While Kímmapiiyipitssini calls attention to many of the issues the Kainai First Nation is facing, it also stresses the positive work that so many members of the community have been doing and overall carries a powerful message of hope, love, and resilience. The film concludes by covering the opening of Bringing the Spirit Home Detox, a new state-of-the-art treatment center in the Kainai First Nation which uses harm reduction to help patients detox from the substance they use in preparation to enter long-term treatment. This is framed as a turning point in the community’s struggle against substance abuse and it points to a future where all members of the community can access the care they need. Elle-Máijá Tailfeathers uses her film to give a platform to a variety of groups and individuals actively making their community better, and by amplifying their work she shows the incredible empathy that the people of Kainai have demonstrated in the care they have for people struggling with addiction. —Fabio Schneider
You Are Not A Soldier
“Being a spectator of calamities taking place in another country is a quintessential modern experience, the cumulative offering by more than a century and a half’s worth of those professional, specialized tourists known as journalists,” writes Susan Sontag in Regarding the Pain of Others, her tome on war photography. “Wars are now also living room sights and sounds.” Thanks to the coverage of the Gulf War by ABC, NBC, CBS, and the then-nascent 24-hour CNN, images of war became widely available, no longer something one had to seek out. Far-off wars entered viewers’ homes in an unprecedented way, albeit with a television screen as a border protecting them from any real danger. Social media dramatically increased this phenomenon, allowing journalists, citizen reporters and activists to share photos and videos of conflict zones in real time.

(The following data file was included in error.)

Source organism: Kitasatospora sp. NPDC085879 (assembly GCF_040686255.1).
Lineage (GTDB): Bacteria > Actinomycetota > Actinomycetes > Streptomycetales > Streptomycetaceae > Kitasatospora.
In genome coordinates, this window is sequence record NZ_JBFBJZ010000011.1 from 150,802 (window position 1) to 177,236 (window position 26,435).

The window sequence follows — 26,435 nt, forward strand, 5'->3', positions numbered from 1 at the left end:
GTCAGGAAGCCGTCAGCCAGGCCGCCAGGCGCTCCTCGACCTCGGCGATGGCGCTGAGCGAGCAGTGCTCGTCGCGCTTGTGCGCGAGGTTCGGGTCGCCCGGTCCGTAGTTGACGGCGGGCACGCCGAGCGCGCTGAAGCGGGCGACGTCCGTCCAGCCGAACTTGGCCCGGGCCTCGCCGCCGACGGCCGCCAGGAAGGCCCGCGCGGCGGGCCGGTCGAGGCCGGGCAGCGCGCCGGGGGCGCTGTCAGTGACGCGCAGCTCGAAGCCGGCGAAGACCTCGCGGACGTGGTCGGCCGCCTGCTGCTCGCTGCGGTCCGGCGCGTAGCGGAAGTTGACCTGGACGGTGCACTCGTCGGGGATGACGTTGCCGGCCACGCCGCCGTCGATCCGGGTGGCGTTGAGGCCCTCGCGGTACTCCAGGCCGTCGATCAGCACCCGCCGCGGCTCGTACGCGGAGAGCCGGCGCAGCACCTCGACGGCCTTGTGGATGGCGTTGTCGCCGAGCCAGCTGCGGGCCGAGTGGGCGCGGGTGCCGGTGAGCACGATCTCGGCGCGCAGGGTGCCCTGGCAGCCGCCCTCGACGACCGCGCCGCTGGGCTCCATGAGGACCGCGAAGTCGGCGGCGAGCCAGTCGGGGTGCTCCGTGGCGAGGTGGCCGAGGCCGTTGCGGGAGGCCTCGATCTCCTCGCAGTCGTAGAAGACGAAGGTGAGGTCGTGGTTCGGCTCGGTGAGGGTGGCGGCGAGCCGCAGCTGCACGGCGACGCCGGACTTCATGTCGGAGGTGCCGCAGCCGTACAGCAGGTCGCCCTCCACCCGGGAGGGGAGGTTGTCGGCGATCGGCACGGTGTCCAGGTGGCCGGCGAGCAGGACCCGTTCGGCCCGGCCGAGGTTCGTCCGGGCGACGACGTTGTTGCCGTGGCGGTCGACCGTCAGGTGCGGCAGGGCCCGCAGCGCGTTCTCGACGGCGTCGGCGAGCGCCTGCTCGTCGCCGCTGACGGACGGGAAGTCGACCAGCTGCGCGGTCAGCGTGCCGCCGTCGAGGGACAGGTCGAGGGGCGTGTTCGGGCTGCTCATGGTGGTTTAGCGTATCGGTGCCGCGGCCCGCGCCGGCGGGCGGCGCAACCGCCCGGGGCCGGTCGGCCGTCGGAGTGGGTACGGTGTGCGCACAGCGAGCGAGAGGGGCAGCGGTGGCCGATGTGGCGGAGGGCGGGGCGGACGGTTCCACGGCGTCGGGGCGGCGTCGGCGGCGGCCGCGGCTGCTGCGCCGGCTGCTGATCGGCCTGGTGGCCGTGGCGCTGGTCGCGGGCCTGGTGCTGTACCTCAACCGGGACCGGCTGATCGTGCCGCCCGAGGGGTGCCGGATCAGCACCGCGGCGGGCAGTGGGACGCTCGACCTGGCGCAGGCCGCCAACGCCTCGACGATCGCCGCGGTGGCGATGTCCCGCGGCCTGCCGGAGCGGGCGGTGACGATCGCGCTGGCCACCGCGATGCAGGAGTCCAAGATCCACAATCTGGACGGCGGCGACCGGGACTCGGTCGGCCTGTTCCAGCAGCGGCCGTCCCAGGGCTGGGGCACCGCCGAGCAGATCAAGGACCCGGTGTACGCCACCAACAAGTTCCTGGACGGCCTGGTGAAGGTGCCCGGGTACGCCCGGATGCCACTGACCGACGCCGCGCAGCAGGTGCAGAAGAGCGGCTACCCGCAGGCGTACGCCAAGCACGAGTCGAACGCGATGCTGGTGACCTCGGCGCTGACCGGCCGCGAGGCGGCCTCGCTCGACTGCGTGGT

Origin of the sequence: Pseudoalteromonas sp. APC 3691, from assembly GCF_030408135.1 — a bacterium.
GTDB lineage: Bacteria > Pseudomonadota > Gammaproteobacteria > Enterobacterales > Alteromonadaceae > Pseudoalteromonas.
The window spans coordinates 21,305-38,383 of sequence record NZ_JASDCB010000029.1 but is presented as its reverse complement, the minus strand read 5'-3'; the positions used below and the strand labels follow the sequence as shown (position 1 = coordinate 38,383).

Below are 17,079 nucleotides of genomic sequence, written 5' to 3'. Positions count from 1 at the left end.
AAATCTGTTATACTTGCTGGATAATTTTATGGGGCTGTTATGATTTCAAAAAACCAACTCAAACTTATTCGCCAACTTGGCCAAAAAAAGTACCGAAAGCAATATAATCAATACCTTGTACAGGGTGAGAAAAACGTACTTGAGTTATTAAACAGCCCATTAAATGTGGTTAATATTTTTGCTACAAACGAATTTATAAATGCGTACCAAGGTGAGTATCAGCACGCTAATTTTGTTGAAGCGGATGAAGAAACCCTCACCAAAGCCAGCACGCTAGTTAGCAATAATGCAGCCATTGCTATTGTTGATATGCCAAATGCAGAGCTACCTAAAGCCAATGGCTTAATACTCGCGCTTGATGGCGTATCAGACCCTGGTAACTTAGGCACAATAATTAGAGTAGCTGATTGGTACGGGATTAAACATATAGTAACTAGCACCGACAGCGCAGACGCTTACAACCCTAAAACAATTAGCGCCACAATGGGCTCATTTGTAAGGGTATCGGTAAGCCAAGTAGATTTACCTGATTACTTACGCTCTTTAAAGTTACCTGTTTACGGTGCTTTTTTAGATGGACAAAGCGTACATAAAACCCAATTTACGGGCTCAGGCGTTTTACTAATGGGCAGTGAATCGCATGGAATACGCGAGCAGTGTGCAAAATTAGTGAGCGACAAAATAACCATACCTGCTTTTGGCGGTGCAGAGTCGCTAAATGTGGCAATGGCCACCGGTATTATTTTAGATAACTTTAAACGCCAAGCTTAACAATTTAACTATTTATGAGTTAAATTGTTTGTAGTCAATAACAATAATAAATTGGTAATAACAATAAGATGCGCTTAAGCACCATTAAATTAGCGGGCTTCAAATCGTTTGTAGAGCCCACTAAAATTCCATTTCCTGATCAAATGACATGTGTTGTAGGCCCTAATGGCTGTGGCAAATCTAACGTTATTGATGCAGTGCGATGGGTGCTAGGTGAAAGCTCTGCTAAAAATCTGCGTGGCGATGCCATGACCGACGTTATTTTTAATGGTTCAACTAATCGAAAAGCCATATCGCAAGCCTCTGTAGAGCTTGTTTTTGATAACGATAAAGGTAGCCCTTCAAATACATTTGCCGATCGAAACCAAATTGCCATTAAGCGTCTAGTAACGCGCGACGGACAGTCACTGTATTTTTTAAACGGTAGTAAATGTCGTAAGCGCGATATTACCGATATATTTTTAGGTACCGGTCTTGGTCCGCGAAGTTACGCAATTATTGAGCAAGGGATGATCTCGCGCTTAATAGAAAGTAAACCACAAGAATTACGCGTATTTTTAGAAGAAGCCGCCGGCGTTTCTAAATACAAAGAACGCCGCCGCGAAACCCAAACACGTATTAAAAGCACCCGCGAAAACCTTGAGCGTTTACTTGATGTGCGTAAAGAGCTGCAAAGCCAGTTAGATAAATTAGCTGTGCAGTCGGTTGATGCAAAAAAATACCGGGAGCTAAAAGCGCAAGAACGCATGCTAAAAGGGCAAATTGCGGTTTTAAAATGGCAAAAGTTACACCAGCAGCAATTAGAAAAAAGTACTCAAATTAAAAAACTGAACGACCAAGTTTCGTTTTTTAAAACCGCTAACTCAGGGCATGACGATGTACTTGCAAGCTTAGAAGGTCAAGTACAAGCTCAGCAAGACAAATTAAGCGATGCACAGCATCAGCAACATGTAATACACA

Maria Carolina Telles’ You Are Not a Soldier’ follows one of these “specialized tourists” — photojournalist André Liohn—almost exclusively through his own footage and photographs from the Libyan Civil War and the Battle of Mosul. Liohn’s footage of these conflict zones is unparalleled, largely due to its quasi-first-person point-of-view (we are essentially seeing what Liohn sees, or at least what he points his camera at, as we move through these zones with him). Much of it is intense, but some is surprisingly funny — one scene features a group of soldiers kicking around a soccer ball while their allies shoot at unspecified targets out of frame, revealing humour and mundanity amongst chaos and violence.
Some extended sequences take place in Rome, where Liohn’s two young children live. Both loathe his work and fail to understand what draws him to continually leave them to risk his life. In a particularly memorable exchange, his son tells him he has a “shitty job.” Liohn takes this quite personally and speaks about it at length while shooting video during a night walk. He seems unable to understand why his children—despite their youth—would express disdain for his work.
One of the film’s more interesting formal choices is Telles’ own narration, which appears only a handful of times. She reflects on the recent death of her own father, who regretted not serving in World War II. Telles asks, “Why weren’t you thankful [you never had to fight]?,” providing the profile of Liohn a unique context, and indirectly reflects his children’s concern. At times, these children almost act as audience surrogates, as Liohn’s dedication to his work does seem obsessive, quixotic, and even suicidal.